Summer weather means hot temperatures are on the rise, which can leave you feeling parched and exhausted in the middle of the day. The solution? Hydration. For a fun and sweet means to get hydrated, look no further than fruit like cantaloupe, a hydrating food that contains 90 percent water while packed with succulent rich flavor.

A healthy male adult living in a moderate climate needs approximately 3 liters (13 cups) of fluid intake while the adequate intake for a healthy woman living in the same climatic conditions is 2.2 liters (9 cups), says Mayo Clinic. While the consumption of water is necessary for the human body, it can also be tasteless in its natural form as well as burdensome for those who want to satisfy their taste buds. And this is where the cantaloupe comes in.

Eating cantaloupe is an excellent way to meet your daily intake of vitamins A and C and replenish your body. One cup of cantaloupe contains 108.2 percent of the daily value (DV) of vitamin A and 97.9 percent DV of vitamin C, says the United States Department of Agriculture (USDA). These nutrients can help lower the risk of metabolic syndrome — a compilation of conditions such as increased blood pressure, high blood sugar level, excess body fat around the waist, and abnormal cholesterol levels that altogether can put a person at high risk of developing cardiovascular disease, stroke, and diabetes.

In a cross-sectional study published in the American Journal of Clinical Nutrition (AJCN), researchers evaluated the relationship between fruit (like cantaloupe) and vegetable intakes and C-reactive protein (CPR) concentrations and the prevalence of metabolic syndrome in 486 Tehrani female teachers aged 40 to 60 years old. The results showed that women who ate the greatest amount of fruit daily had a lower risk of metabolic syndrome and the healthiest levels of CPR — an indicator used to assess levels of inflammation — in their bloodstream. Cantaloupe has an inflammation factor of 76, classifying this seasonal delight as mildly anti-inflammatory due to its phytonutrients, says Self.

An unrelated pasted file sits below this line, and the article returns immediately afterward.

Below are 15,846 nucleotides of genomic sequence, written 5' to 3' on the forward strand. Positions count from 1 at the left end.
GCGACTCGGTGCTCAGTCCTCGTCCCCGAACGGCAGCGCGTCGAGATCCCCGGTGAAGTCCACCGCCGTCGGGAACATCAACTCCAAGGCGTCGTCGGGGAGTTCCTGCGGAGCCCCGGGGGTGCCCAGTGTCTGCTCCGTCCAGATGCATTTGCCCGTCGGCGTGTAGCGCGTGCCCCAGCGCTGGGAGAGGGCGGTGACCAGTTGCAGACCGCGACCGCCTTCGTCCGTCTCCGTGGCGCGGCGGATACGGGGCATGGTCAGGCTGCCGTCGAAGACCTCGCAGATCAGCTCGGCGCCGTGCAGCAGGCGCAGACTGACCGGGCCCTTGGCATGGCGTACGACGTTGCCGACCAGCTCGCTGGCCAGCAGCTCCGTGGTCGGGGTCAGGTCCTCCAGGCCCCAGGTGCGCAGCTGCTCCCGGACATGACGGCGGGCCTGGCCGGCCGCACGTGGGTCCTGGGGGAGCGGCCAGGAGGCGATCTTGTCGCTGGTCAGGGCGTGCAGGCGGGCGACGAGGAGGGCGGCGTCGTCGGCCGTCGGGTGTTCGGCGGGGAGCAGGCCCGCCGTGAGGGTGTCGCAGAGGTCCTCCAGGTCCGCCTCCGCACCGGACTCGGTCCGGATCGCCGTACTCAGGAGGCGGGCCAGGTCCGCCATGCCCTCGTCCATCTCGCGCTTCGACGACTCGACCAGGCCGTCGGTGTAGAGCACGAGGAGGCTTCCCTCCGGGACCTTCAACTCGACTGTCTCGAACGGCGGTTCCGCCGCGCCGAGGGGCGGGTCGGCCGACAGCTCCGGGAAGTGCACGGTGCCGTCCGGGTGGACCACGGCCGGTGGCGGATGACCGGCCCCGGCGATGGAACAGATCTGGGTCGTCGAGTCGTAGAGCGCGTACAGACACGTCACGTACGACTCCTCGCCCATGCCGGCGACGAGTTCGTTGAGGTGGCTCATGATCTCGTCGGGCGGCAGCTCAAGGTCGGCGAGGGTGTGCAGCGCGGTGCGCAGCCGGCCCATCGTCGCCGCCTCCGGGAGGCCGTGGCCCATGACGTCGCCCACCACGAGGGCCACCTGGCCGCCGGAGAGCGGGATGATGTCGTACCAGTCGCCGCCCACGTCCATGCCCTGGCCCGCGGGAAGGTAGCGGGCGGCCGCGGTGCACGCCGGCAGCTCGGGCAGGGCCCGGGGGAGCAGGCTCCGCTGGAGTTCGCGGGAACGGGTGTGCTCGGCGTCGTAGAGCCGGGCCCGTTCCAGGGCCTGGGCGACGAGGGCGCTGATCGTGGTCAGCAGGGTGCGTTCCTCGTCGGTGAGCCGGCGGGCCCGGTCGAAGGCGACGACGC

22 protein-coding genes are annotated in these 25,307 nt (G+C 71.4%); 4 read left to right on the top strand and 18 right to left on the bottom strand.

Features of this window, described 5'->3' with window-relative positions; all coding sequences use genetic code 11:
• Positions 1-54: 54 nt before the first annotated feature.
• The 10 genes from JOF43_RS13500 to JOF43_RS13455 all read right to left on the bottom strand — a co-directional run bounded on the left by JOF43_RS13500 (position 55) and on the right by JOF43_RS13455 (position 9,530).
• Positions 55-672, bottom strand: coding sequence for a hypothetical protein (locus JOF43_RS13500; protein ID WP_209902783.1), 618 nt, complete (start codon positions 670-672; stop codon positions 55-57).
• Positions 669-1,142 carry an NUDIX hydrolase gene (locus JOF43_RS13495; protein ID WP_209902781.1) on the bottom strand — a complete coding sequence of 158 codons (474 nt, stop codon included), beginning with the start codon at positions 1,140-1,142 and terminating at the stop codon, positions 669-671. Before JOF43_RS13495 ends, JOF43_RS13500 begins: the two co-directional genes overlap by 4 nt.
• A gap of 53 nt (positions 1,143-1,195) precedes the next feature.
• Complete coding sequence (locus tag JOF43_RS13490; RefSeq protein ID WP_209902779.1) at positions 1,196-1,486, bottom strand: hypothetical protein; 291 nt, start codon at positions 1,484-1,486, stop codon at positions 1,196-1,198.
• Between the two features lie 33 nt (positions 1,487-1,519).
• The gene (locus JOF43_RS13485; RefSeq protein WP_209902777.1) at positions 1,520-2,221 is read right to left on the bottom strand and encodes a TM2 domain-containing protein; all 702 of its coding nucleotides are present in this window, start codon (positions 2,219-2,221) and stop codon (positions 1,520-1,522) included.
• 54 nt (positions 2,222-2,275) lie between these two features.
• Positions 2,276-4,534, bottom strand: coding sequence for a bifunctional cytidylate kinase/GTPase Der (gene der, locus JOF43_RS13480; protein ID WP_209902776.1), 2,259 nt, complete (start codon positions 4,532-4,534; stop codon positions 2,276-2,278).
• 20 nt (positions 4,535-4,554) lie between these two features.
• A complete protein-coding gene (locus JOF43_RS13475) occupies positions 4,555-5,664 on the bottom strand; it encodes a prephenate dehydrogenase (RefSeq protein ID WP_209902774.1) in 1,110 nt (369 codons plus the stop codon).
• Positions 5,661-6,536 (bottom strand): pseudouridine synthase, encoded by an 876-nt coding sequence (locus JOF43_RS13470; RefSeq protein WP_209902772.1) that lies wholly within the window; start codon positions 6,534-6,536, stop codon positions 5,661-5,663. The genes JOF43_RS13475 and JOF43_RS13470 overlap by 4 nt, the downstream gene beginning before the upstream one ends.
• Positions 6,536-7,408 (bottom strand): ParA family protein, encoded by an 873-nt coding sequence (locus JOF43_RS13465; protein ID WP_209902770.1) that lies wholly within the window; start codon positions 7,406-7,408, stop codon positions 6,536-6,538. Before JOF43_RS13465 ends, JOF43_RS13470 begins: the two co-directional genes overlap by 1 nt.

The Environmental Working Group's (EWG) 2012 Shopper's Guide to Pesticides has named domestic cantaloupe on its "The Clean 15" list as one of the fruits lowest in pesticides. Common consumption of this summertime treat incudes eating it as a fresh fruit, mixed in salad, or as a dessert with assorted syrups. However, with the warm months fast approaching, it's time to turn this healthy treat into a thirst-satisfying delight that will keep your body hydrated all summer long.

Learn how to fix five exotic cantaloupe drinks this summer to keep you healthy, fit, and replenished.

1. Agua de Melon/Mexican Cantaloupe Water


1 ripe cantaloupe, peeled, seeded and diced

¾ cup Sugar

6 cups Water

6 ice Cubes

6 lime slices for garnish


Place the cantaloupe, sugar, and 1 cup of water in the blender and liquify. Pour the liquid through a wire mesh strainer set over a spacious mixing bowl; discard the solids. Stir the remaining water into the fruity liquid. Pour the Agua de Melon into a pitcher, add ice, and stir. Garnish individual glasses with lime slices.

Healthy Fun Facts:

This refreshing Mexican summer drink can satisfy your thirst and taste buds on a hot summer's day. Cantaloupe contains potassium, which monitors your heartbeat while also supplying oxygen to the brain, says Live Strong.

Recipe courtesy of Beyond Wonderful.

2. Cantaloupe Coconut Lassi


1 cup coconut water

1/2 cup light canned coconut milk

1/2 cup plain Greek yogurt

2 cups frozen cantaloupe cubes

2 tablespoons unsweetened coconut flakes